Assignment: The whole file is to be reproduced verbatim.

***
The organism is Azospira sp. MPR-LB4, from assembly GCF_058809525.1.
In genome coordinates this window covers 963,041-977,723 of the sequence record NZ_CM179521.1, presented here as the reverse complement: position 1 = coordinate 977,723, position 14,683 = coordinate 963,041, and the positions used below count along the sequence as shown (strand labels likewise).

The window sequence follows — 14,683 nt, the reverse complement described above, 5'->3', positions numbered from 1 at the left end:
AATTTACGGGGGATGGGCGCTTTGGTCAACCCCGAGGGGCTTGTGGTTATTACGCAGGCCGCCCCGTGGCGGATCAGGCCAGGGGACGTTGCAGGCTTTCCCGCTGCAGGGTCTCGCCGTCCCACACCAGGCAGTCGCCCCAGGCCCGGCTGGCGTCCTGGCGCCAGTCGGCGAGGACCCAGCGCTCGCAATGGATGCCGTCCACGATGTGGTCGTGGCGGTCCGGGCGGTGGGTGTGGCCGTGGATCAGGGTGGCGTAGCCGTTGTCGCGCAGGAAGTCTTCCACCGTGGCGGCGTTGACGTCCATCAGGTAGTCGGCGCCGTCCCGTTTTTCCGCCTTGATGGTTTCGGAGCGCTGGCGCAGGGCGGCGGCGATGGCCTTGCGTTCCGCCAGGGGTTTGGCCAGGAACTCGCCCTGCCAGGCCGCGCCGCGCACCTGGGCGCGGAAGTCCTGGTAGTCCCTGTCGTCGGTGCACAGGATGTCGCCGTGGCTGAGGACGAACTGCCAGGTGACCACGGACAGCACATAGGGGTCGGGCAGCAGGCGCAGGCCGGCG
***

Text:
The organism is Azospira sp. MPR-LB4, from assembly GCF_058809525.1.
In genome coordinates this window covers 963,041-977,723 of the sequence record NZ_CM179521.1, presented here as the reverse complement: position 1 = coordinate 977,723, position 14,683 = coordinate 963,041, and the positions used below count along the sequence as shown (strand labels likewise).

The window sequence follows — 14,683 nt, the reverse complement described above, 5'->3', positions numbered from 1 at the left end:
AATTTACGGGGGATGGGCGCTTTGGTCAACCCCGAGGGGCTTGTGGTTATTACGCAGGCCGCCCCGTGGCGGATCAGGCCAGGGGACGTTGCAGGCTTTCCCGCTGCAGGGTCTCGCCGTCCCACACCAGGCAGTCGCCCCAGGCCCGGCTGGCGTCCTGGCGCCAGTCGGCGAGGACCCAGCGCTCGCAATGGATGCCGTCCACGATGTGGTCGTGGCGGTCCGGGCGGTGGGTGTGGCCGTGGATCAGGGTGGCGTAGCCGTTGTCGCGCAGGAAGTCTTCCACCGTGGCGGCGTTGACGTCCATCAGGTAGTCGGCGCCGTCCCGTTTTTCCGCCTTGATGGTTTCGGAGCGCTGGCGCAGGGCGGCGGCGATGGCCTTGCGTTCCGCCAGGGGTTTGGCCAGGAACTCGCCCTGCCAGGCCGCGCCGCGCACCTGGGCGCGGAAGTCCTGGTAGTCCCTGTCGTCGGTGCACAGGATGTCGCCGTGGCTGAGGACGAACTGCCAGGTGACCACGGACAGCACATAGGGGTCGGGCAGCAGGCGCAGGCCGGCG